Where, as here, the People contend that a suspect gave his or her consent to the police to enter the suspect's home, "the burden of proof rests heavily upon the People to establish the voluntariness of that waiver of a constitutional right" (People v Whitehurst, 25 NY2d 389, 391). We agree with defendant that the People failed to meet that burden in this case. The record of the suppression hearing establishes that two Rochester police officers went to defendant's last known address for the purpose of taking defendant into custody for questioning. Upon arriving there, the officers asked defendant for identification and then immediately entered his home when he turned to procure his identification papers. Consequently, we conclude that defendant did not voluntarily consent to the officers' entry into his home (see People v Richardson, 229 AD2d 316, appeal dismissed 89 NY2d 933; see generally People v Gonzalez, 39 NY2d 122, 128). We note in addition that the People did not contend at the suppression hearing that exigent circumstances existed to justify the entry or that the tangible property was not the fruit of the unlawful entry, nor indeed do they raise those contentions on appeal. We thus agree with defendant that the court erred in denying that part of his omnibus motion seeking to suppress tangible property.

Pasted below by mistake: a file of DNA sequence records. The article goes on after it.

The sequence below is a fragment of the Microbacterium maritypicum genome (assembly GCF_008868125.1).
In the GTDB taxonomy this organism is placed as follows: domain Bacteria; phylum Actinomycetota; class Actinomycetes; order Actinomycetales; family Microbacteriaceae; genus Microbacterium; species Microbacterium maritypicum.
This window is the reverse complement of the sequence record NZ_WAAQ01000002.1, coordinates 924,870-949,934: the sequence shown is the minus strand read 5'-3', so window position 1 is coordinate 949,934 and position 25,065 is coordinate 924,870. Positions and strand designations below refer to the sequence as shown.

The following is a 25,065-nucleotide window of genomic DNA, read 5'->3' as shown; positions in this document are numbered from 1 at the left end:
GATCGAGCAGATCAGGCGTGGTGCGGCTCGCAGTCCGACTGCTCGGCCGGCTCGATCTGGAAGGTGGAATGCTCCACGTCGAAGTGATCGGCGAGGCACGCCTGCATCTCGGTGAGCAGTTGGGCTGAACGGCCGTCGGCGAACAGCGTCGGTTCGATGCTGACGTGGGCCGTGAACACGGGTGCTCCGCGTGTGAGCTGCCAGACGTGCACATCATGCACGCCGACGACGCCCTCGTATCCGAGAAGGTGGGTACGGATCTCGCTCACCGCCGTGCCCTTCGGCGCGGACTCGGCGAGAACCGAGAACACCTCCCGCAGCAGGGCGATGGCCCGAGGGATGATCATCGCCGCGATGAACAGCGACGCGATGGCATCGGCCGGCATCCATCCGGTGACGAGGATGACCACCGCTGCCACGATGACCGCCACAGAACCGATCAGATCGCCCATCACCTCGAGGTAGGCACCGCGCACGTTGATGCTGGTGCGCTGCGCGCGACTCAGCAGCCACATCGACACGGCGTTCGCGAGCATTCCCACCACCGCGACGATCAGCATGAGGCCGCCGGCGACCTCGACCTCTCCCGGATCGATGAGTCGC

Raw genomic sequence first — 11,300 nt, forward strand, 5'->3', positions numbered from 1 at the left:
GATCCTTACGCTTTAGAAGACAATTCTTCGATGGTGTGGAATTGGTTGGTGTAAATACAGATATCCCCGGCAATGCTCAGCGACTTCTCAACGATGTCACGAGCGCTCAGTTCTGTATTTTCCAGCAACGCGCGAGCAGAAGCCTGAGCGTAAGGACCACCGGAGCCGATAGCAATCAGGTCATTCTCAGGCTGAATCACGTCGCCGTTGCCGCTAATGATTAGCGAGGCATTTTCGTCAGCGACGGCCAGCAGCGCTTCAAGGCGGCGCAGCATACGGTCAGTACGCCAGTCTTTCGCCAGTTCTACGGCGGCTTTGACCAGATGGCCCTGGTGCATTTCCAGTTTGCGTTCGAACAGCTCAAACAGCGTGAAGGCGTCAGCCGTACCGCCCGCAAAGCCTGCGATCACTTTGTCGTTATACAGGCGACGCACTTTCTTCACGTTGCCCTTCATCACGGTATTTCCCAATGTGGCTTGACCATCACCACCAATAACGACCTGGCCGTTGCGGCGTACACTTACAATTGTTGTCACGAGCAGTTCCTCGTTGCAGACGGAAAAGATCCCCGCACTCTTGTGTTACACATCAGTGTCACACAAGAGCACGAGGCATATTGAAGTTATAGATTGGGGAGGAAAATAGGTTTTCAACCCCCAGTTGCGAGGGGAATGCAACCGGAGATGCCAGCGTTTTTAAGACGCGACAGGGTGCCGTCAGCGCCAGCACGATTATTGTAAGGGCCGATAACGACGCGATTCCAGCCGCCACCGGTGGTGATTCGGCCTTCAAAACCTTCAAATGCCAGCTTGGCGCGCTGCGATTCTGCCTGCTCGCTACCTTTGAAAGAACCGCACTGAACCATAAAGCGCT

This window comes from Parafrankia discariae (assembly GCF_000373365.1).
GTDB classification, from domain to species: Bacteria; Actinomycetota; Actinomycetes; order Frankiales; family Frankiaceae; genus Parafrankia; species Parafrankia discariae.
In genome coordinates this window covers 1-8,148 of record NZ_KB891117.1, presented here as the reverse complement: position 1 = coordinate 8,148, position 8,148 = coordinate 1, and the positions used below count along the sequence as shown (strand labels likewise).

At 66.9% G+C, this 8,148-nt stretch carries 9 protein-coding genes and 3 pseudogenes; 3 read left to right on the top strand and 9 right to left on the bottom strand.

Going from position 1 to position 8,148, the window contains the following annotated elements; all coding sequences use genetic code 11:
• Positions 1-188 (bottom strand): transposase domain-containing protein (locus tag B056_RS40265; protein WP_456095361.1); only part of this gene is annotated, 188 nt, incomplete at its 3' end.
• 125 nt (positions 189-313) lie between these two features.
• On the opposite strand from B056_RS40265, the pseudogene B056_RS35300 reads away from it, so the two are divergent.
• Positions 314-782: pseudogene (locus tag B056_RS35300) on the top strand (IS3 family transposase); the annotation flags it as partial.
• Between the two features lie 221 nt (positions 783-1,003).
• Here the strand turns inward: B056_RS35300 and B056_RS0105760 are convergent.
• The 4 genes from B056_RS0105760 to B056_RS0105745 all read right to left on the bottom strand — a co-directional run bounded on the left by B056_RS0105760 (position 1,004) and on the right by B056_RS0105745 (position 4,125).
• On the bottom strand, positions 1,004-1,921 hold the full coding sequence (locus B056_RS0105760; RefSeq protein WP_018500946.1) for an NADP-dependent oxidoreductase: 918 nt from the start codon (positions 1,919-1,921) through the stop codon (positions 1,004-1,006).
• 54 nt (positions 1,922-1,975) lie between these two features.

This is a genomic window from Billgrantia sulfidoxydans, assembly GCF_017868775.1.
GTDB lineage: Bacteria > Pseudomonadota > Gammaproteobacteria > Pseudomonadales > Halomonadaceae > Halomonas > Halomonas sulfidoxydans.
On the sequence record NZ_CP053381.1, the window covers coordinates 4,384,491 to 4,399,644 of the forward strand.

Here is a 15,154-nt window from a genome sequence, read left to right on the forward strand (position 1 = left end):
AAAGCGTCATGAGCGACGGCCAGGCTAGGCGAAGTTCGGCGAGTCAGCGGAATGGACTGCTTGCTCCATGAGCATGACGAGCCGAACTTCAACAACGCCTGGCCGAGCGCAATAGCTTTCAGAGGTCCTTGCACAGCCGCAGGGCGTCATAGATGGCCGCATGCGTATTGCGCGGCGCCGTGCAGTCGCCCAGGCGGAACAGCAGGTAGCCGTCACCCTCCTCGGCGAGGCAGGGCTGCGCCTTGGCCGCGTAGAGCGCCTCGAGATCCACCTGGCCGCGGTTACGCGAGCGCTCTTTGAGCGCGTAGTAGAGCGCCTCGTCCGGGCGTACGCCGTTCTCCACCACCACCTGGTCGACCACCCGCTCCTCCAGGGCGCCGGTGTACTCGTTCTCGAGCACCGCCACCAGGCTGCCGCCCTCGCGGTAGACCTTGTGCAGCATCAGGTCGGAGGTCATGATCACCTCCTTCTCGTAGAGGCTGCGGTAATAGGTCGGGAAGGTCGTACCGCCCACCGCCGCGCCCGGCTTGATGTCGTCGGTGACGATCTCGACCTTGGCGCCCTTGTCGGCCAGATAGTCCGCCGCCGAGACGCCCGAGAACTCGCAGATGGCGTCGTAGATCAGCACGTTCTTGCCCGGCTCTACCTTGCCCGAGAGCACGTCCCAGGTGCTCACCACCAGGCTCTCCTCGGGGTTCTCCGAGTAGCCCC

Tuesday, March 23, 2010
Police Without Warrant Can't Just Enter House And Arrest Occupant
In People v Forbes (2010 NY Slip Op 02349 [4th Dept 3/19/10] the Appellate Division, Fourth Department found that there was a violation of the well settled requirement that "police officers need either a warrant or probable cause plus exigent circumstances in order to make a lawful entry into a home" (Kirk v Louisiana, 536 US 635, 638; see Payton v New York, 445 US 573, 589-590):